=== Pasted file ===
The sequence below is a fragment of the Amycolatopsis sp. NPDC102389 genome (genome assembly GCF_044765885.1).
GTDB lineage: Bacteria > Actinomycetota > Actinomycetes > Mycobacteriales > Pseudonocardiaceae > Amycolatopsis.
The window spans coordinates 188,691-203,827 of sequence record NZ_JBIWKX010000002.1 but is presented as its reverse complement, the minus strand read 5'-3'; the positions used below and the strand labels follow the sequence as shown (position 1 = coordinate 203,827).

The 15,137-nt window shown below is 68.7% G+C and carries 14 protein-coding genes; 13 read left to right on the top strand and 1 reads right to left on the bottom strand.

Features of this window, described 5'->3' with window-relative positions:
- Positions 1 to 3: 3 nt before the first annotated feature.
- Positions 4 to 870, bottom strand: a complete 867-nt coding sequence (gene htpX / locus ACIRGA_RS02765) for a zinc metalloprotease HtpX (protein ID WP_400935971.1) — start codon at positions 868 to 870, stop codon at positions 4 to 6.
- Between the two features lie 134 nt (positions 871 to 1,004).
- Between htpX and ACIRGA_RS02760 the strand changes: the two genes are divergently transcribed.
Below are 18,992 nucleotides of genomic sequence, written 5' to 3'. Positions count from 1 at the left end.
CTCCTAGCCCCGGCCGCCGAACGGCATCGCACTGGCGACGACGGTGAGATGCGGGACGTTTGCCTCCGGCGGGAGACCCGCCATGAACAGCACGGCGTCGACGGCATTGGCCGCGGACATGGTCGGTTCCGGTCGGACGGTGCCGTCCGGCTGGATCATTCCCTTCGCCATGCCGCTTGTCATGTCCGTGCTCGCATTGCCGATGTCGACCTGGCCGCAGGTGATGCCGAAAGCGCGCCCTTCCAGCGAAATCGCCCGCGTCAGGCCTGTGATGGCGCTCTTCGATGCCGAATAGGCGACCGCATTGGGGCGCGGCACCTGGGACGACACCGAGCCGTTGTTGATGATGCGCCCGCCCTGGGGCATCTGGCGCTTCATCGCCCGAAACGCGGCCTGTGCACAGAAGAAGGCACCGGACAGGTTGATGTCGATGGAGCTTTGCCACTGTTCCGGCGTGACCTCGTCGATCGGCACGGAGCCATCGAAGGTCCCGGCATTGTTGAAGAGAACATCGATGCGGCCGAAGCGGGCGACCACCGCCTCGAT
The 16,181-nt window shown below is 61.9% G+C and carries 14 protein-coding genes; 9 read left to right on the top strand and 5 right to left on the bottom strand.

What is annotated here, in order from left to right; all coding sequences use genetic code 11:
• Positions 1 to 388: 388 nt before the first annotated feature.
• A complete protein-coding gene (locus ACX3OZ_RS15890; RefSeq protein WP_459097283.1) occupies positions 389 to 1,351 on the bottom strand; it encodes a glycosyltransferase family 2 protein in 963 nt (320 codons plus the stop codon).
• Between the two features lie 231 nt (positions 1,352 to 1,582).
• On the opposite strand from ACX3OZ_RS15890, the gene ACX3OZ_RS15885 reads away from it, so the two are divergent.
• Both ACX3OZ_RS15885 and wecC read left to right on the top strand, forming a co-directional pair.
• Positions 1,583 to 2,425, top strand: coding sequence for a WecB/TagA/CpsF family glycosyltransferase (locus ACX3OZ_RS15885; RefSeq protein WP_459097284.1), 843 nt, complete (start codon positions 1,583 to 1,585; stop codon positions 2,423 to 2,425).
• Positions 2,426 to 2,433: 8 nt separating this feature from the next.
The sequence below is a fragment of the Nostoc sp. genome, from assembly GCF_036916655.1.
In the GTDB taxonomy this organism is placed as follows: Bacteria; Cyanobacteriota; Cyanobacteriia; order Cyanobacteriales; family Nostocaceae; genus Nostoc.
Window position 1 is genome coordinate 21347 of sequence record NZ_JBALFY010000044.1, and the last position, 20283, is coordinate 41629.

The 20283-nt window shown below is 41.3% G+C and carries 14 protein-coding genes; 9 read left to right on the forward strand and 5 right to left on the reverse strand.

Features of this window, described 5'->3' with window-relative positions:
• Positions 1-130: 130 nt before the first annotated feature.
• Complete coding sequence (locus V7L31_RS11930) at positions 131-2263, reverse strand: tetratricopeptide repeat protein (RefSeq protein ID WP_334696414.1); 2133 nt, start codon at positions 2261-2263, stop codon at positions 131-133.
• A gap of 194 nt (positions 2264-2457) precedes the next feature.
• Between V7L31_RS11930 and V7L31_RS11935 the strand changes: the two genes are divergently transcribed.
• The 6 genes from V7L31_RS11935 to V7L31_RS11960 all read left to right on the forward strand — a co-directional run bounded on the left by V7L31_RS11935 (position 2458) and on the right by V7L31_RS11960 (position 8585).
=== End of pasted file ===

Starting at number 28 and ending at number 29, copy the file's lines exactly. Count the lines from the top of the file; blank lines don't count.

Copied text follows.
• A gap of 194 nt (positions 2264-2457) precedes the next feature.
• Between V7L31_RS11930 and V7L31_RS11935 the strand changes: the two genes are divergently transcribed.